Analysis of the Pardoner’s Passage from the Novel The Pardoner’S Tale

June 7, 2022 by Essay Writer

To start off with, the tone of the passage can be best described as humorous; the “Pardoner” is making a joke out of his profession and the people who believe his words. He tells the story of how he goes about his work in an orderly manner, how he establishes his position and “stirs them to devotion” (them being the audience, his followers). Instead of talking about his sermons themselves, he’s talking about how he gets people to trust them. He’s filling his listeners in on his business tactics, on how to draw customers and therefore in a way admitting the fact that he is a fraud, the fact that his “preachings” cost effort to believe in. After announcing his entrance, he showcases his seal given by the liege lord, which, the Pardoner says, helps him legitimize his performance, saving him trouble from priests and clerks. He can’t have them disturbing Christ’s holy work. The expression “Christ’s holy work” could be interpreted as satirical or sarcastic, in the sense that so far he’d explained his work as similar to putting up a show, and his newfound sincerity to the job seems too sudden to be sincere.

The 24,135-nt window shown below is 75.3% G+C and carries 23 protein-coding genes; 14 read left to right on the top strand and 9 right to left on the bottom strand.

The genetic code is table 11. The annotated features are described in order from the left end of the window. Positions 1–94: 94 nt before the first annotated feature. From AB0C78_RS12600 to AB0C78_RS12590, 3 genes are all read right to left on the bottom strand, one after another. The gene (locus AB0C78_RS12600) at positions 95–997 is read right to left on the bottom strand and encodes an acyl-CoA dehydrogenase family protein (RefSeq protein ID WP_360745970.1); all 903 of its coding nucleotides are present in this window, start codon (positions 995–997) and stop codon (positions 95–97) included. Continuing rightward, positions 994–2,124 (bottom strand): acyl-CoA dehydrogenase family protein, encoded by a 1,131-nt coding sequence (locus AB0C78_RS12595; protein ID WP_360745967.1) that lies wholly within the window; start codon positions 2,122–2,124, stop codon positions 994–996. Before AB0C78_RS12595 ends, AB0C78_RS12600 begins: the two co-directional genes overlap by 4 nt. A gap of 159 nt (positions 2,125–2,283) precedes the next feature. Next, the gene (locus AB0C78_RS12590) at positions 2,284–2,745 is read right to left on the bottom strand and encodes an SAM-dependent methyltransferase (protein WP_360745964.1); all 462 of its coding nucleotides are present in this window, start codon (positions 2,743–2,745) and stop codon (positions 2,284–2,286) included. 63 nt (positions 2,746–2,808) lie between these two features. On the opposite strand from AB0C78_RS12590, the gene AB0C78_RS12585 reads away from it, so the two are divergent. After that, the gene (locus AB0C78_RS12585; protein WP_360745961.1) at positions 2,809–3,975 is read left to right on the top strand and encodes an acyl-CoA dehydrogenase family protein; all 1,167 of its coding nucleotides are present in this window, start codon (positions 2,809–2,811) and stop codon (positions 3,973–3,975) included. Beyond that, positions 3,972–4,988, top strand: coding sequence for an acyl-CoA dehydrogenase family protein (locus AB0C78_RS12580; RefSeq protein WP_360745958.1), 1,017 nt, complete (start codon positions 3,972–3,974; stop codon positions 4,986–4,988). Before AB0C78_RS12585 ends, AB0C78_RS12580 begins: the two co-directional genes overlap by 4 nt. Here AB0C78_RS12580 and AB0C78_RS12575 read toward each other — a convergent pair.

Continuing his story the Pardoner goes on to explain how he uses tools to help him gain the people’s trust and devotion. These tools include the “bulles” of people of importance such as bishops and cardinals, a few Latin words and a case filled with nothing more than “cloutes and bones” that will later turn into relics at the eyes of the people. The Pardoner takes the shoulder bone of a Jew’s sheep as an example of his collection – it’s his way of arguing that the people will believe just about anything with enough convincing, even if they were told an old piece of sheep bone was a relic.

The passage takes on the form of iambic pentameter, which adds to the aforementioned jocular, playful manner of the story being told. This also adds to two different aspects of the passage including the character, the idea of the Pardoner not coming off as that serious of a person, and the context of the passage itself, how the stories were being told during a tedious journey with the purpose to entertain. The “e” endings to certain words that can be found quite frequently throughout the passage also add to the element of an upbeat rhythm when read aloud.

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